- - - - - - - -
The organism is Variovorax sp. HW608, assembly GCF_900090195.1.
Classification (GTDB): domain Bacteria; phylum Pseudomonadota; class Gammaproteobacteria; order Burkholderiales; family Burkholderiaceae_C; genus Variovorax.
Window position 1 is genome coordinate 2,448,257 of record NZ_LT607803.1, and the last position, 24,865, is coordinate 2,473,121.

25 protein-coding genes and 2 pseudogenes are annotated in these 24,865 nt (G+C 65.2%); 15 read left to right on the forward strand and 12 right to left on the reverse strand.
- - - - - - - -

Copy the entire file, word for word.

The organism is Variovorax sp. HW608, assembly GCF_900090195.1.
Classification (GTDB): domain Bacteria; phylum Pseudomonadota; class Gammaproteobacteria; order Burkholderiales; family Burkholderiaceae_C; genus Variovorax.
Window position 1 is genome coordinate 2,448,257 of record NZ_LT607803.1, and the last position, 24,865, is coordinate 2,473,121.

25 protein-coding genes and 2 pseudogenes are annotated in these 24,865 nt (G+C 65.2%); 15 read left to right on the forward strand and 12 right to left on the reverse strand.